I remember the first time I'd heard of an intersection between the internet and personal reportage. It was back in my days at Queen's University, during a computer networking class, when professor Donald Jardine told us about how much of the news about the Tienanmen Square massacre came via email from students in China.
This sort of "citizen journalism" is alive and well today, with blogs joining the citizen journalist's toolkit. Here are some articles about people in Thailand who've been posting blog entries about the recent military coup:
- Global Voices' "Thailand" category (updated often!)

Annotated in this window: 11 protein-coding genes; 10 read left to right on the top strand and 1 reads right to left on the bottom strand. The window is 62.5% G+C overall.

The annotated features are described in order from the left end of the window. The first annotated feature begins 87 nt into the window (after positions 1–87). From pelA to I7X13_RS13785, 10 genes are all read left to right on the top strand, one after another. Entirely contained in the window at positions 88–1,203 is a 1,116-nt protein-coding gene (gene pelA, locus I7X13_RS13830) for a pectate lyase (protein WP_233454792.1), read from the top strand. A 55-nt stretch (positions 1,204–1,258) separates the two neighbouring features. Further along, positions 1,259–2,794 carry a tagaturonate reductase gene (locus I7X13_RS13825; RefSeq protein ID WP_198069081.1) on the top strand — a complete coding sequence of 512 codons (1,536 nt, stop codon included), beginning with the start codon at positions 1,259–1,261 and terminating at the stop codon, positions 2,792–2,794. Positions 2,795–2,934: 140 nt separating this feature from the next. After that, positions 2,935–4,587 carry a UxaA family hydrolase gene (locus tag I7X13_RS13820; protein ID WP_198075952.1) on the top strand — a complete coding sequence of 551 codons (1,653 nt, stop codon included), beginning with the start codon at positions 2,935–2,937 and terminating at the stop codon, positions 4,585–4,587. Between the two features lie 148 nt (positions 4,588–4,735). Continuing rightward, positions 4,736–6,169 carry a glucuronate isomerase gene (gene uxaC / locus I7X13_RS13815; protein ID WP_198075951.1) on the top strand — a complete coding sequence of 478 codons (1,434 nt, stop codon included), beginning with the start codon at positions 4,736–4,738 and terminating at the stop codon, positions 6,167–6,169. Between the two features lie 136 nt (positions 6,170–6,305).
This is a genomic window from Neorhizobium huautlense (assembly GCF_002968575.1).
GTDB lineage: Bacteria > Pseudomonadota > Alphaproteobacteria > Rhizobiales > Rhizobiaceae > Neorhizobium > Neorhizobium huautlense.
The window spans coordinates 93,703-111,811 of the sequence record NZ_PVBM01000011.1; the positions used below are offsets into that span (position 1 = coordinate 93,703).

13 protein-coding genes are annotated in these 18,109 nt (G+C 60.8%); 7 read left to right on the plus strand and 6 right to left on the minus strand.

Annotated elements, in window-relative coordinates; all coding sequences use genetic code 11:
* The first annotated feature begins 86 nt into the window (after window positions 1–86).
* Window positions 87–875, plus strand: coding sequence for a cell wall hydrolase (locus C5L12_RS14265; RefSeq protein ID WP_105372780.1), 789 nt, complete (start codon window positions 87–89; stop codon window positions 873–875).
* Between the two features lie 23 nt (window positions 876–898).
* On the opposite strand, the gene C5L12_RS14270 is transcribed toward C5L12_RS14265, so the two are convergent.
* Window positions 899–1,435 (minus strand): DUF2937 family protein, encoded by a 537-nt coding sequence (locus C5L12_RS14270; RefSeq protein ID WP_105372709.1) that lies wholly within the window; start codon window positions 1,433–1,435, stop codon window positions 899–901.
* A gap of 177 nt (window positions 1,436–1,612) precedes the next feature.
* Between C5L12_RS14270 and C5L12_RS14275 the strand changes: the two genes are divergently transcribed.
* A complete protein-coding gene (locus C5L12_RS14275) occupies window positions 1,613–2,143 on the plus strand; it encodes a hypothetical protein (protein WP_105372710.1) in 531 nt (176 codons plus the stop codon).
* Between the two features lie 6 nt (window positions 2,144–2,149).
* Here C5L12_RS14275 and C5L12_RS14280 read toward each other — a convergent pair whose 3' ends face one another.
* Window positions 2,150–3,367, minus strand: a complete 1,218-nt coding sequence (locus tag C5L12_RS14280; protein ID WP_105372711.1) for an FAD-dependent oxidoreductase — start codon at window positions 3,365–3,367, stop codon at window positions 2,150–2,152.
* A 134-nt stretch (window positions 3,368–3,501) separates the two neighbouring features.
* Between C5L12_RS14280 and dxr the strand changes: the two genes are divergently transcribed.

- Blogs give alternative view of political changes in Thailand (INQ7 News, Philippines)
- Blogging the Thailand Coup (King5 News, Seattle)
As if there wasn't enough new client-side technique to cover, what with Ajax, DHTML, CSS and so on, there's also XForms -- the next-gen, XML-based, MVC-based, portable answer to HTML forms. They were made an official W3C recommendation back in March, they work in IE and Firefox, and they could very well become part of the Web 2.0 toolkit. Get the skinny at the first of a three-part series at IBM's developerWorks in an article titled Introduction to XForms, Part 1.